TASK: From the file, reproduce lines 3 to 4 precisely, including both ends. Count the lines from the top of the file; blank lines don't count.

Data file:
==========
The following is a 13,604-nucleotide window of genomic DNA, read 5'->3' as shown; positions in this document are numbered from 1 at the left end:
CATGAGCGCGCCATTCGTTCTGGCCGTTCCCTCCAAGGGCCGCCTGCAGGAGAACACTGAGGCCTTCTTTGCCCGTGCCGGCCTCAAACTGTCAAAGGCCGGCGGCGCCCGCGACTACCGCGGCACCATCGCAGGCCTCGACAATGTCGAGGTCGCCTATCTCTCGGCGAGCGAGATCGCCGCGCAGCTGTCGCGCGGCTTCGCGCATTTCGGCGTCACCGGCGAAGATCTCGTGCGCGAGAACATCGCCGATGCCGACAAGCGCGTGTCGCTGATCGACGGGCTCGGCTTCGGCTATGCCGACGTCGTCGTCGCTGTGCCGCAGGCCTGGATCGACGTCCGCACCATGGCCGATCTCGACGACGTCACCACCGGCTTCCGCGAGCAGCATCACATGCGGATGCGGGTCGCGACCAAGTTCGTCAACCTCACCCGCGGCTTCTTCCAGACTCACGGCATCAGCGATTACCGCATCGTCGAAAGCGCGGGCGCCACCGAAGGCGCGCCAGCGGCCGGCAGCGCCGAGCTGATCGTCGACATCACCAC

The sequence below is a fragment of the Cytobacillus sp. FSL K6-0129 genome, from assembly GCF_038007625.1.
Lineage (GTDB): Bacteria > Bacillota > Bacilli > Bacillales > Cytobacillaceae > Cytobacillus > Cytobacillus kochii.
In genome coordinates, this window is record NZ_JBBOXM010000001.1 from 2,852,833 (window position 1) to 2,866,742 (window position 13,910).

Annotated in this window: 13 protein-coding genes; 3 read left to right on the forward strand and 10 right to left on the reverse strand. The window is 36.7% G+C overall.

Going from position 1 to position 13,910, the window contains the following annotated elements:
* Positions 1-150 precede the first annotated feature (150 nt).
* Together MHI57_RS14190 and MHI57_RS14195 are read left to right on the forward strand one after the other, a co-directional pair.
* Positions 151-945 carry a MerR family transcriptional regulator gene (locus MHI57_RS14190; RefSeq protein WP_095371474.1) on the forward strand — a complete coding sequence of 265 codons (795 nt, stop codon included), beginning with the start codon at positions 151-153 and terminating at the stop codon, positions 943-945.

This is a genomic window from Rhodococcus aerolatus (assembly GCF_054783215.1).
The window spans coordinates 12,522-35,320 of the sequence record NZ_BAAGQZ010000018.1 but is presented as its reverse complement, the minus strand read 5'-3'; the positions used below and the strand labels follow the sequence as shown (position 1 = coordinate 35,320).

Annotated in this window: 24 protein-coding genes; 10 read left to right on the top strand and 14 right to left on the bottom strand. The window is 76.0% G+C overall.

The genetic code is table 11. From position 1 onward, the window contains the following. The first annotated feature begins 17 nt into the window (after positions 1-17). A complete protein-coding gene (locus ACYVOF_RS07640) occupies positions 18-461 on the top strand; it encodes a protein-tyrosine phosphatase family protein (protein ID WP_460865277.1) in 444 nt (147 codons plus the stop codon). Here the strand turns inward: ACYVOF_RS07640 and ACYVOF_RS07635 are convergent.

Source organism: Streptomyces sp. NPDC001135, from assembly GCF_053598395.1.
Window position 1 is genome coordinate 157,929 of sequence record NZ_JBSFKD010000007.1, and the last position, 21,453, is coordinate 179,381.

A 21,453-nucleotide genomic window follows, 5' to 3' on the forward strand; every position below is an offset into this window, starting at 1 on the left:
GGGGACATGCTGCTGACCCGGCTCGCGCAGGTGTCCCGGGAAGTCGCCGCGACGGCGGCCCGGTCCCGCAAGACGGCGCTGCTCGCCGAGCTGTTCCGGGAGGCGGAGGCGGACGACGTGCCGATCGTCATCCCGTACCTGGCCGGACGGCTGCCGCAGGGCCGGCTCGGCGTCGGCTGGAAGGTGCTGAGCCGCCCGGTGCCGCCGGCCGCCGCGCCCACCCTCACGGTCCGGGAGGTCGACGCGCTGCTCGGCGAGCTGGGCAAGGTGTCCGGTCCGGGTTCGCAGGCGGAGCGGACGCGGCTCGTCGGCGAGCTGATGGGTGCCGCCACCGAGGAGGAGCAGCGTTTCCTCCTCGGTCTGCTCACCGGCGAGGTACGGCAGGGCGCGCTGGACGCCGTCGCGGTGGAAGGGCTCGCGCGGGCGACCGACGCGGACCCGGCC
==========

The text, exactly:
The sequence below is a fragment of the Cytobacillus sp. FSL K6-0129 genome, from assembly GCF_038007625.1.
Lineage (GTDB): Bacteria > Bacillota > Bacilli > Bacillales > Cytobacillaceae > Cytobacillus > Cytobacillus kochii.